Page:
In 2016, tuition for full-time students at Living Arts College was $15,324 a year. On average, college tuition rises about 3 percent a year.
If these numbers sound high, remember, the "sticker price" of tuition doesn't give you enough information to determine the actual cost. Many students pay far less than the total tuition after grants, scholarships, and tuition discounts kick in. Plus, student loans can make the amount you do have to pay for college more manageable.
Living Arts College is a private institution, so it has the same tuition for residents of North Carolina as it does for residents from other states.
Public schools receive funds from the state to help them cover costs. Public, state schools can offer lower tuition for students who meet the requirements for in-state residency.
Attending a school where you qualify for in-state tuition can save significant money on the overall cost of college. Every state has their own rules about what makes someone eligible for in-state tuition. The most common requirement is that students must have lived in the state for a full year before starting school.
Tuition at Living Arts College is the same for all students.
International students are not eligible for federal financial aid, but may be eligible for school-specific aid and scholarships.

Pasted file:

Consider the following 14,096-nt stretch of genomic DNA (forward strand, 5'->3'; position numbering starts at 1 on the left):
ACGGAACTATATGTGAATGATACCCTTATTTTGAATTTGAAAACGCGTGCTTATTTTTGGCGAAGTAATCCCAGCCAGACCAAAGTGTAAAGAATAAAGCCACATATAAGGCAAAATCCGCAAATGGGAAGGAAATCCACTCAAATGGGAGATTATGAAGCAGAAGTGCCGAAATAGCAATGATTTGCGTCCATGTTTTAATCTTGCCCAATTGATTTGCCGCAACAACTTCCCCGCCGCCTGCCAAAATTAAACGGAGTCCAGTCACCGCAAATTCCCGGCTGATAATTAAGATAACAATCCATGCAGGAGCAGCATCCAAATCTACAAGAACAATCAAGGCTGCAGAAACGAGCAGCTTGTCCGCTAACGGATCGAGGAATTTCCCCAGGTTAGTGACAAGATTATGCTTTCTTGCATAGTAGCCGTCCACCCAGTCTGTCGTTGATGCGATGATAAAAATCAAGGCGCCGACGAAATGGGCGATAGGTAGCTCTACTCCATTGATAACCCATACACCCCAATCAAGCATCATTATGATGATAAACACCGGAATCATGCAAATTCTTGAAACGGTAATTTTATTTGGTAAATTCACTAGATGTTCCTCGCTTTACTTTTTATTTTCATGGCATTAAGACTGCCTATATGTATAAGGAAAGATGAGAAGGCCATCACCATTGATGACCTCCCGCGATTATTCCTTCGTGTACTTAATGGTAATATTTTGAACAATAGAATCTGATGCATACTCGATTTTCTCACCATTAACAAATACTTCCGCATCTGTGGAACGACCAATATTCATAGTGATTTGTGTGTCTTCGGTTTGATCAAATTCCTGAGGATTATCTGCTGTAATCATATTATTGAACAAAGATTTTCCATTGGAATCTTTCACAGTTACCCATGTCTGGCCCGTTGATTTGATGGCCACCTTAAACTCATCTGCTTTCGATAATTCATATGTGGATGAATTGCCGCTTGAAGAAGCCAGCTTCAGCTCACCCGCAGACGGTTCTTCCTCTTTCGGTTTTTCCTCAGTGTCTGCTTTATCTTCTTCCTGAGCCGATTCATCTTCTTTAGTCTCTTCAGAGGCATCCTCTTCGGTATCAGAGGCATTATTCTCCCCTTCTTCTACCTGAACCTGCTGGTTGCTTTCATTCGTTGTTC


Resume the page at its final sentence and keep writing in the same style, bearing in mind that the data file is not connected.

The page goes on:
In addition to tuition, there are other costs associated with college, like room and board, facility fees, and books and supplies.
Board costs may vary depending on how many meals are included in the meal plan you choose.
The cost of books often surprises first-year college students. The actual cost of books depends on the courses you take and the materials required.
Most schools also have fees to help cover the cost of facilties, like the library, gym and computer labs. Full-time undergrads at Living Arts College pay $1,276 in fees each academic year.
There may also be optional fees associated with participating in certain activities, like joining a fraternity or sorority, or playing on an intramural sports team, may mean additional fees.
The total cost of transportation in college can really vary. It depends on if you drive or fly to get to school, own a car, or if you prefer to walk or take public transportation to get around campus.
A school's location can impact transportation costs. The Living Arts College campus is in a suburban setting in North Carolina, not far from Raleigh. First-year students are allowed to park a car on campus.
When creating a budget for college, don’t forget to leave some room in your budget for personal expenses, like entertainment, clothes, furnishings and toiletries.
Let’s look at the breakdown of all expenses, which can add up for both on-campus and off-campus students.
|2021 Total Tuition and Expenses|
|Total Estimated Costs|
The breakdowns above provide a good estimate of the total cost of attendance before financial aid and scholarships. Tuition and fees may vary depending on program, course level, location, and more.
The majority of Living Arts College undergrads use financial aid to to cover the cost of tuition. In 2021, 0 of the 578 undergrads enrolled received financial aid.